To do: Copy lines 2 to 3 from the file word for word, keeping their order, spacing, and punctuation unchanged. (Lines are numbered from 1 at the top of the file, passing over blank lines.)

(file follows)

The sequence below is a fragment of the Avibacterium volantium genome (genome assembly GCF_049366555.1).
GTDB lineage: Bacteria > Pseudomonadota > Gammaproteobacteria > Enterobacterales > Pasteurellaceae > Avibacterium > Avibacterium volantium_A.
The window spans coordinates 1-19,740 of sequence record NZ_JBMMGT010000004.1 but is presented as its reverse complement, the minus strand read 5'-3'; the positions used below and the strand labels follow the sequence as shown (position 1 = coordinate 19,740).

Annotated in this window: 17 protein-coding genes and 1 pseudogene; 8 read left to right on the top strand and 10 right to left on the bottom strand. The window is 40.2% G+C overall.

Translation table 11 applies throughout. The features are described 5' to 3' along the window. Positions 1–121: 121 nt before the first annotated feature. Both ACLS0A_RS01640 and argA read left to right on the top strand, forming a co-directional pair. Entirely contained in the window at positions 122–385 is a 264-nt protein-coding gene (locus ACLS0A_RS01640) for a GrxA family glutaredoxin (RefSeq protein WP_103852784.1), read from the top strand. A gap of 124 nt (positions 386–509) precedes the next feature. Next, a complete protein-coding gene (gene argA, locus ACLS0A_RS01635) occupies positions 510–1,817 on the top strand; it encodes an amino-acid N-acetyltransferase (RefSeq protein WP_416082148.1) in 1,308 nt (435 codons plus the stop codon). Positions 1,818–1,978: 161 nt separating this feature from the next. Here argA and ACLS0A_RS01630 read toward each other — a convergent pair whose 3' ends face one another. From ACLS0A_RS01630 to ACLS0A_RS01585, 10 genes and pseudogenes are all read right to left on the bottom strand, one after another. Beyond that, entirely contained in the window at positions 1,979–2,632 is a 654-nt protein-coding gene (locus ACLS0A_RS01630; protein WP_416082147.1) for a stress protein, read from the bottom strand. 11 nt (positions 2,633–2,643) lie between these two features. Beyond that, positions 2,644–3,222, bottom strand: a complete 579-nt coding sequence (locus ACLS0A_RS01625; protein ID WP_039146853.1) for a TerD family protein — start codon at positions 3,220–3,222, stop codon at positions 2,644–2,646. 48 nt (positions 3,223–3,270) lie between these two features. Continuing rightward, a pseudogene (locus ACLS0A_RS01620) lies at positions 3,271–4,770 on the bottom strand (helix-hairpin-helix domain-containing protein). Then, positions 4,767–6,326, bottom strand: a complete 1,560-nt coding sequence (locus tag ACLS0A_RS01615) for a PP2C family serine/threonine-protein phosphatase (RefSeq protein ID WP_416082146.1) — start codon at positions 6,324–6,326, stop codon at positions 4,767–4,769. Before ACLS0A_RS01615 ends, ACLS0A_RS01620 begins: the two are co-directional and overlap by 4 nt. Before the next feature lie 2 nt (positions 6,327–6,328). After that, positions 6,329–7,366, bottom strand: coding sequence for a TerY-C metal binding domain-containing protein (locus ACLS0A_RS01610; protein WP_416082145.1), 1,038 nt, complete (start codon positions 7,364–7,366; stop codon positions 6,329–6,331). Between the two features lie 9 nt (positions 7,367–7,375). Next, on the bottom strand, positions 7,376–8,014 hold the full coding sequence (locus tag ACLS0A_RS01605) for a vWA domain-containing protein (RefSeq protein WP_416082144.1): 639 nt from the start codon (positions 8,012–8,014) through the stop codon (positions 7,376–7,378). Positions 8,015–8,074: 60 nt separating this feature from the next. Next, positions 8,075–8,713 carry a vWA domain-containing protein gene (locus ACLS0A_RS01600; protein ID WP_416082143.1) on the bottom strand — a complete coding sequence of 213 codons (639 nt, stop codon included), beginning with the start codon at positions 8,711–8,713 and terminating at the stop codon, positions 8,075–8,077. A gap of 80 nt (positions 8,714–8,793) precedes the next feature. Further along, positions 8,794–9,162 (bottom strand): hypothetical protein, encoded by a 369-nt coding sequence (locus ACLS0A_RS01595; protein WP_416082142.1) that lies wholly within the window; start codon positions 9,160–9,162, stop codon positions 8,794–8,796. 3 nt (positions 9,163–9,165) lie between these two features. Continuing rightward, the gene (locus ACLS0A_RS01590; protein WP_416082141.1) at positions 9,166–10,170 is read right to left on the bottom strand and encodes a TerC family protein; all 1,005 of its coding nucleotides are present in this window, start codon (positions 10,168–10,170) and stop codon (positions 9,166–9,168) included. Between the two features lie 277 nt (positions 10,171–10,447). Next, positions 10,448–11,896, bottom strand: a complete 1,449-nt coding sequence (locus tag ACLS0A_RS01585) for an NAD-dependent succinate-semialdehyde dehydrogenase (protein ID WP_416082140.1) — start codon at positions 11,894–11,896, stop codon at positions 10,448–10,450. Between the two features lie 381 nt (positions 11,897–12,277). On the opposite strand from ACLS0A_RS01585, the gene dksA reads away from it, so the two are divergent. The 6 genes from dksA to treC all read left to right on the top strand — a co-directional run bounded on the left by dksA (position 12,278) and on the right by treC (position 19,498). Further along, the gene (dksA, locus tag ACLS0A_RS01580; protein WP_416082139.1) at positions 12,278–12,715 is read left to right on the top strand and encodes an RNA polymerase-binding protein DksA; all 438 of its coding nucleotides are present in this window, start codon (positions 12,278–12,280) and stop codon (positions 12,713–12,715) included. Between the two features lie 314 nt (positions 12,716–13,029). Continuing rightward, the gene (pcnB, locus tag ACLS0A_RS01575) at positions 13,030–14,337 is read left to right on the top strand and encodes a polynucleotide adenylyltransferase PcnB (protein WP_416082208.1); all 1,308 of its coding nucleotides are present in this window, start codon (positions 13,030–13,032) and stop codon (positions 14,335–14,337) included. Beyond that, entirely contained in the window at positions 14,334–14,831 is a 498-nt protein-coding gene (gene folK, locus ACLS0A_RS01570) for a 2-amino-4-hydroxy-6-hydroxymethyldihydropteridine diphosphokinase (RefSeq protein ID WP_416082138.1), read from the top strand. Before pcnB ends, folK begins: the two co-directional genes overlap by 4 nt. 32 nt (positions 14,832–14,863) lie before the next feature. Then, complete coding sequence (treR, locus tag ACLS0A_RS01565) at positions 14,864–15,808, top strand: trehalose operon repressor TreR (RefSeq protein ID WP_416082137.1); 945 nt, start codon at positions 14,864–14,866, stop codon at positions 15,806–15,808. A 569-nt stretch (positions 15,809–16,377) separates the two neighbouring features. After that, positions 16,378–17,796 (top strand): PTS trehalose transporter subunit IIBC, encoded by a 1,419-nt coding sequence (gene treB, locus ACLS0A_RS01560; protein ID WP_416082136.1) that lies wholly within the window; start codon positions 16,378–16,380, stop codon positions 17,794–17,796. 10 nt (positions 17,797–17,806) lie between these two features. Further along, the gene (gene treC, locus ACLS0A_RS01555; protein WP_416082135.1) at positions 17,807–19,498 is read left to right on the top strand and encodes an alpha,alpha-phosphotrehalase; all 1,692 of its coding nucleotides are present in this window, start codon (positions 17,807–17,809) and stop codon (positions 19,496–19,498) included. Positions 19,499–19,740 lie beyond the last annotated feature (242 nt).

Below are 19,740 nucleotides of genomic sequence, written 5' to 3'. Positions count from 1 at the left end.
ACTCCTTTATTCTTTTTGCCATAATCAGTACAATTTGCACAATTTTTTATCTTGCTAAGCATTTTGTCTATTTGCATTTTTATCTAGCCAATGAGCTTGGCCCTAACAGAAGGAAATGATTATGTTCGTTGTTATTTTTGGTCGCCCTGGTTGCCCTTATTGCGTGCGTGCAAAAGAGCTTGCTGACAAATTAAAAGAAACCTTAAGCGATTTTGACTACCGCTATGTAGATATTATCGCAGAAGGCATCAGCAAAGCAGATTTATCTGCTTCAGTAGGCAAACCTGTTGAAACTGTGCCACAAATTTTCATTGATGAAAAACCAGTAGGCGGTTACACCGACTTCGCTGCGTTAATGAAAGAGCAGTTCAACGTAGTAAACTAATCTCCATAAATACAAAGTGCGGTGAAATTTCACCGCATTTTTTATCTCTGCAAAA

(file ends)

GTDB lineage: Bacteria > Pseudomonadota > Gammaproteobacteria > Enterobacterales > Pasteurellaceae > Avibacterium > Avibacterium volantium_A.
The window spans coordinates 1-19,740 of sequence record NZ_JBMMGT010000004.1 but is presented as its reverse complement, the minus strand read 5'-3'; the positions used below and the strand labels follow the sequence as shown (position 1 = coordinate 19,740).